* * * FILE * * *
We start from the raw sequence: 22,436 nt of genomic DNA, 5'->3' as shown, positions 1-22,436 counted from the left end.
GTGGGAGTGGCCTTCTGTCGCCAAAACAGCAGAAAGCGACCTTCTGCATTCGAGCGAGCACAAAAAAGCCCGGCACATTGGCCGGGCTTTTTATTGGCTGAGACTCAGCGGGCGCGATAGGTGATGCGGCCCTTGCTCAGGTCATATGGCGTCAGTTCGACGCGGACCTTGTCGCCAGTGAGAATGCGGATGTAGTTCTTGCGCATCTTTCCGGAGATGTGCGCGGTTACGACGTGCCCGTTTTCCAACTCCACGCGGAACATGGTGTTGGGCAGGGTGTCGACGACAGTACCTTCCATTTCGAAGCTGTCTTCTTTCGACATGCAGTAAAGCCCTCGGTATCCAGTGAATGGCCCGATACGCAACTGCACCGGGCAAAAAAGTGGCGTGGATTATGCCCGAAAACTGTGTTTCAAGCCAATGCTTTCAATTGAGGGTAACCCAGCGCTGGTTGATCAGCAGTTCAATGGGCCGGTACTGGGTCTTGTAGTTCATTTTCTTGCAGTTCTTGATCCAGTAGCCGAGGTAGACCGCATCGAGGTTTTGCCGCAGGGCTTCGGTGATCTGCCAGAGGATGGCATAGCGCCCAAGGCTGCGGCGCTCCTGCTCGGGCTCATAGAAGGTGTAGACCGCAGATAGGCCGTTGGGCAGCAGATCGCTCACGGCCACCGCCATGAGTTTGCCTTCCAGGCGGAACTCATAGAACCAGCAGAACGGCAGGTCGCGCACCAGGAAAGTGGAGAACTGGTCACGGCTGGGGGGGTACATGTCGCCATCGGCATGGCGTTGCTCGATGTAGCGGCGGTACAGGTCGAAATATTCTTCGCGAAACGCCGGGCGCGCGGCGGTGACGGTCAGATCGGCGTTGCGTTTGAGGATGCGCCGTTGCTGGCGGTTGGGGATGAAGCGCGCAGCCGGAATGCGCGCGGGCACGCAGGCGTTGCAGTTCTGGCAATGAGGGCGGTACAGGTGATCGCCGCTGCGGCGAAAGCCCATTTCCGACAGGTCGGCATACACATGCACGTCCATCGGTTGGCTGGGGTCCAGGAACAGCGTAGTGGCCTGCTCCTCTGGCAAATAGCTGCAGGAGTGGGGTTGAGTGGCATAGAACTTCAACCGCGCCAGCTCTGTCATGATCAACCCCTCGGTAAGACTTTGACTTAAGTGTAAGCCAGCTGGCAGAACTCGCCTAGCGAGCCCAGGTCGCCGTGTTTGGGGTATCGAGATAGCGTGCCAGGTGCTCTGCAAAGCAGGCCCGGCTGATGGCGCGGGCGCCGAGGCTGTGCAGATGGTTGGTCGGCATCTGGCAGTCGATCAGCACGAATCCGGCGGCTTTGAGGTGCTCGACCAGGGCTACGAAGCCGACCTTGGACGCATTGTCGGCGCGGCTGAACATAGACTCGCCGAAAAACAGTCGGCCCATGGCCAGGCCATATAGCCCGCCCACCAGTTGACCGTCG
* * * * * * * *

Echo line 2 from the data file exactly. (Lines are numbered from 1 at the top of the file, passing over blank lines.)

GTGGGAGTGGCCTTCTGTCGCCAAAACAGCAGAAAGCGACCTTCTGCATTCGAGCGAGCACAAAAAAGCCCGGCACATTGGCCGGGCTTTTTATTGGCTGAGACTCAGCGGGCGCGATAGGTGATGCGGCCCTTGCTCAGGTCATATGGCGTCAGTTCGACGCGGACCTTGTCGCCAGTGAGAATGCGGATGTAGTTCTTGCGCATCTTTCCGGAGATGTGCGCGGTTACGACGTGCCCGTTTTCCAACTCCACGCGGAACATGGTGTTGGGCAGGGTGTCGACGACAGTACCTTCCATTTCGAAGCTGTCTTCTTTCGACATGCAGTAAAGCCCTCGGTATCCAGTGAATGGCCCGATACGCAACTGCACCGGGCAAAAAAGTGGCGTGGATTATGCCCGAAAACTGTGTTTCAAGCCAATGCTTTCAATTGAGGGTAACCCAGCGCTGGTTGATCAGCAGTTCAATGGGCCGGTACTGGGTCTTGTAGTTCATTTTCTTGCAGTTCTTGATCCAGTAGCCGAGGTAGACCGCATCGAGGTTTTGCCGCAGGGCTTCGGTGATCTGCCAGAGGATGGCATAGCGCCCAAGGCTGCGGCGCTCCTGCTCGGGCTCATAGAAGGTGTAGACCGCAGATAGGCCGTTGGGCAGCAGATCGCTCACGGCCACCGCCATGAGTTTGCCTTCCAGGCGGAACTCATAGAACCAGCAGAACGGCAGGTCGCGCACCAGGAAAGTGGAGAACTGGTCACGGCTGGGGGGGTACATGTCGCCATCGGCATGGCGTTGCTCGATGTAGCGGCGGTACAGGTCGAAATATTCTTCGCGAAACGCCGGGCGCGCGGCGGTGACGGTCAGATCGGCGTTGCGTTTGAGGATGCGCCGTTGCTGGCGGTTGGGGATGAAGCGCGCAGCCGGAATGCGCGCGGGCACGCAGGCGTTGCAGTTCTGGCAATGAGGGCGGTACAGGTGATCGCCGCTGCGGCGAAAGCCCATTTCCGACAGGTCGGCATACACATGCACGTCCATCGGTTGGCTGGGGTCCAGGAACAGCGTAGTGGCCTGCTCCTCTGGCAAATAGCTGCAGGAGTGGGGTTGAGTGGCATAGAACTTCAACCGCGCCAGCTCTGTCATGATCAACCCCTCGGTAAGACTTTGACTTAAGTGTAAGCCAGCTGGCAGAACTCGCCTAGCGAGCCCAGGTCGCCGTGTTTGGGGTATCGAGATAGCGTGCCAGGTGCTCTGCAAAGCAGGCCCGGCTGATGGCGCGGGCGCCGAGGCTGTGCAGATGGTTGGTCGGCATCTGGCAGTCGATCAGCACGAATCCGGCGGCTTTGAGGTGCTCGACCAGGGCTACGAAGCCGACCTTGGACGCATTGTCGGCGCGGCTGAACATAGACTCGCCGAAAAACAGTCGGCCCATGGCCAGGCCATATAGCCCGCCCACCAGTTGACCGTCG